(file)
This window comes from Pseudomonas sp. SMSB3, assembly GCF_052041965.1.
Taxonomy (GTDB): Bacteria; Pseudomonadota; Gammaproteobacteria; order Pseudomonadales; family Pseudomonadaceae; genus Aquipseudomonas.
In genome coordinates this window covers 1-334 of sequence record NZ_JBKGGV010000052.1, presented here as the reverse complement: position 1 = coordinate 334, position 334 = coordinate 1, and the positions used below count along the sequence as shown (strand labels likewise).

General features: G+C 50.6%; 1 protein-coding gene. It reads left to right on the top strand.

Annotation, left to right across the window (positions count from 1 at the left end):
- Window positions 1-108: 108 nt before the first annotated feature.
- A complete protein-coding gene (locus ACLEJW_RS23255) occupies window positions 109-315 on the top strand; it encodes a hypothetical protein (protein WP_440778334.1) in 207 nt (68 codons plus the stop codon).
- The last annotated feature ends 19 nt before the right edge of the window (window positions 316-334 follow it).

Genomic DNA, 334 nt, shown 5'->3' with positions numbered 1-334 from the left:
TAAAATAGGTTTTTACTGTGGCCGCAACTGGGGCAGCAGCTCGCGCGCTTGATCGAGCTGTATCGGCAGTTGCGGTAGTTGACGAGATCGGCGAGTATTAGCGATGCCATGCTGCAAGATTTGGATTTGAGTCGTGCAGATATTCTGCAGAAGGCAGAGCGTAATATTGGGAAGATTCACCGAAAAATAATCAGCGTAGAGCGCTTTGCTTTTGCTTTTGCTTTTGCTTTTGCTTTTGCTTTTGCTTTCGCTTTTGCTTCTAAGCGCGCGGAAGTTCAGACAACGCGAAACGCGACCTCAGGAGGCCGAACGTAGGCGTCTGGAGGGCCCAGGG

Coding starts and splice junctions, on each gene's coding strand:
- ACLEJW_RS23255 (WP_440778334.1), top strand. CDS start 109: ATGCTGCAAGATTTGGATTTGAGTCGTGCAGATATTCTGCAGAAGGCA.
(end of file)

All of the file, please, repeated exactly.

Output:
This window comes from Pseudomonas sp. SMSB3, assembly GCF_052041965.1.
Taxonomy (GTDB): Bacteria; Pseudomonadota; Gammaproteobacteria; order Pseudomonadales; family Pseudomonadaceae; genus Aquipseudomonas.
In genome coordinates this window covers 1-334 of sequence record NZ_JBKGGV010000052.1, presented here as the reverse complement: position 1 = coordinate 334, position 334 = coordinate 1, and the positions used below count along the sequence as shown (strand labels likewise).

General features: G+C 50.6%; 1 protein-coding gene. It reads left to right on the top strand.

Annotation, left to right across the window (positions count from 1 at the left end):
- Window positions 1-108: 108 nt before the first annotated feature.
- A complete protein-coding gene (locus ACLEJW_RS23255) occupies window positions 109-315 on the top strand; it encodes a hypothetical protein (protein WP_440778334.1) in 207 nt (68 codons plus the stop codon).
- The last annotated feature ends 19 nt before the right edge of the window (window positions 316-334 follow it).

Genomic DNA, 334 nt, shown 5'->3' with positions numbered 1-334 from the left:
TAAAATAGGTTTTTACTGTGGCCGCAACTGGGGCAGCAGCTCGCGCGCTTGATCGAGCTGTATCGGCAGTTGCGGTAGTTGACGAGATCGGCGAGTATTAGCGATGCCATGCTGCAAGATTTGGATTTGAGTCGTGCAGATATTCTGCAGAAGGCAGAGCGTAATATTGGGAAGATTCACCGAAAAATAATCAGCGTAGAGCGCTTTGCTTTTGCTTTTGCTTTTGCTTTTGCTTTTGCTTTTGCTTTCGCTTTTGCTTCTAAGCGCGCGGAAGTTCAGACAACGCGAAACGCGACCTCAGGAGGCCGAACGTAGGCGTCTGGAGGGCCCAGGG

Coding starts and splice junctions, on each gene's coding strand:
- ACLEJW_RS23255 (WP_440778334.1), top strand. CDS start 109: ATGCTGCAAGATTTGGATTTGAGTCGTGCAGATATTCTGCAGAAGGCA.